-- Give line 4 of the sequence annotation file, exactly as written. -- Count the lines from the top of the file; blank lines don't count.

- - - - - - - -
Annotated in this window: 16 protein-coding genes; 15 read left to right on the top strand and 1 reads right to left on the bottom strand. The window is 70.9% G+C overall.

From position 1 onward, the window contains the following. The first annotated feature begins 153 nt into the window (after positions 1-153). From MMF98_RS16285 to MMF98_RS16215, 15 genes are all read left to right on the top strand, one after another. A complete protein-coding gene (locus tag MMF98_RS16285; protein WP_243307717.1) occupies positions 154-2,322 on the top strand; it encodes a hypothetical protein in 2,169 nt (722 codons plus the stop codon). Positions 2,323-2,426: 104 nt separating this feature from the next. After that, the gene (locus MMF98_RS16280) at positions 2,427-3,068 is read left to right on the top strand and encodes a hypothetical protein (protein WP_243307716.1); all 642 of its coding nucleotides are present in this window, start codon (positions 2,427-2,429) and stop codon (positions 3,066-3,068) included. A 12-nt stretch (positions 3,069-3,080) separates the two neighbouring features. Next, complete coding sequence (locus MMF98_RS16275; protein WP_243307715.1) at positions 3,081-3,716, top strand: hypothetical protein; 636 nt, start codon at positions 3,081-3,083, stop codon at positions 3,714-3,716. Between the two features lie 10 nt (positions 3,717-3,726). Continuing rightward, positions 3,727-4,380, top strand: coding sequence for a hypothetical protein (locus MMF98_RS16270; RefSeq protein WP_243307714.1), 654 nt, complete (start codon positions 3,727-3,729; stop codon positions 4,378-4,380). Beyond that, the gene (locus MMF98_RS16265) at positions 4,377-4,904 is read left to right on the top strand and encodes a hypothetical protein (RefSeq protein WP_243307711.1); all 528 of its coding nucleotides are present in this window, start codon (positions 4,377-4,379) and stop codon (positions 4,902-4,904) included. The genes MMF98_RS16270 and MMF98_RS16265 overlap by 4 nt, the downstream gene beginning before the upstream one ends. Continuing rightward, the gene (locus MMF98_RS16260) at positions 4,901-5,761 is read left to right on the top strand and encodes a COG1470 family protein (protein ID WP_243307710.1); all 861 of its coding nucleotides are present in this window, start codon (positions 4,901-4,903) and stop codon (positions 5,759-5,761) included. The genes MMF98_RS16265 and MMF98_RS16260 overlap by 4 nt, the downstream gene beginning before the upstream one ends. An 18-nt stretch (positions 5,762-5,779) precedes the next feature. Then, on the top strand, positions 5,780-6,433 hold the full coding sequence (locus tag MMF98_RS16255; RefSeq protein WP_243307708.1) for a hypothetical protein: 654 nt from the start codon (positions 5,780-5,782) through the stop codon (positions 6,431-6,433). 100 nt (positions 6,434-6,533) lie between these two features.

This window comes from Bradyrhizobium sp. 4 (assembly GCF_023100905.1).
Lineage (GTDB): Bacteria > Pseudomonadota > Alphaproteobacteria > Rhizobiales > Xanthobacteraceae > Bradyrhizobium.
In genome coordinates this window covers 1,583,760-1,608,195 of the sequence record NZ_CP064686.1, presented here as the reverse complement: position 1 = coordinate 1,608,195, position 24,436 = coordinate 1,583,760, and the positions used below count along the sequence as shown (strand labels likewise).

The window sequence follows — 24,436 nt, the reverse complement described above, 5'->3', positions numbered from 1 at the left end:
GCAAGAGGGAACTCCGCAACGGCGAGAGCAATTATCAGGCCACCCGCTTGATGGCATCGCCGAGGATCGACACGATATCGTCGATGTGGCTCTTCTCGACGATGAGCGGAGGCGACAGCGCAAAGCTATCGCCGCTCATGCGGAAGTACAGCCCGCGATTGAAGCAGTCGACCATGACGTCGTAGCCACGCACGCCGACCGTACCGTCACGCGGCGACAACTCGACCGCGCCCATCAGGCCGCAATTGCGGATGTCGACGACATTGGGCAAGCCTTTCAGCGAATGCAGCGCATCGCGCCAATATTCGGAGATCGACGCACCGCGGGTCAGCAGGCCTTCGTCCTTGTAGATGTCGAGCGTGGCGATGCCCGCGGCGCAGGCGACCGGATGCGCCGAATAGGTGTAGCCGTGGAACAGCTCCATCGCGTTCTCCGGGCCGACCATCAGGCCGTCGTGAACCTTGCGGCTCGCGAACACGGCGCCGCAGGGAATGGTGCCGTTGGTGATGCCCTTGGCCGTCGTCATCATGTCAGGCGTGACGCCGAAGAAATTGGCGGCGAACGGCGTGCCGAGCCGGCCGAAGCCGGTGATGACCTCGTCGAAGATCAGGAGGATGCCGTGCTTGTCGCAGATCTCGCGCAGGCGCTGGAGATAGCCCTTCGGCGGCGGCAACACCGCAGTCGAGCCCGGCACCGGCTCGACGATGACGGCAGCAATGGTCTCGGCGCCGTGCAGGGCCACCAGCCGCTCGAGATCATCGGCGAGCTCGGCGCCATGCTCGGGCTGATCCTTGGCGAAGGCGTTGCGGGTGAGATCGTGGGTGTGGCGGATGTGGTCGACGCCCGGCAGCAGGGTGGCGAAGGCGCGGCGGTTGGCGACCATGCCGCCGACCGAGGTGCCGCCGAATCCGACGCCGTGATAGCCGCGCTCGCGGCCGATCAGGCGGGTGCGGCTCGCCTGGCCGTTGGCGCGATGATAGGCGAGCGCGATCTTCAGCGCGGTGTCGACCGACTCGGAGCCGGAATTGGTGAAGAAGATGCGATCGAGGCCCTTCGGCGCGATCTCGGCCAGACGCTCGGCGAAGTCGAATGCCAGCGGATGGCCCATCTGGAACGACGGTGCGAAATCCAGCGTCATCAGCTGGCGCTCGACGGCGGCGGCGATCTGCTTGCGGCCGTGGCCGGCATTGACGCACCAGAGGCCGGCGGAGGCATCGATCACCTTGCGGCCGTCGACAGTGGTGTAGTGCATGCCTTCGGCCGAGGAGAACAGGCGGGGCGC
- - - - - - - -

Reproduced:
Lineage (GTDB): Bacteria > Pseudomonadota > Alphaproteobacteria > Rhizobiales > Xanthobacteraceae > Bradyrhizobium.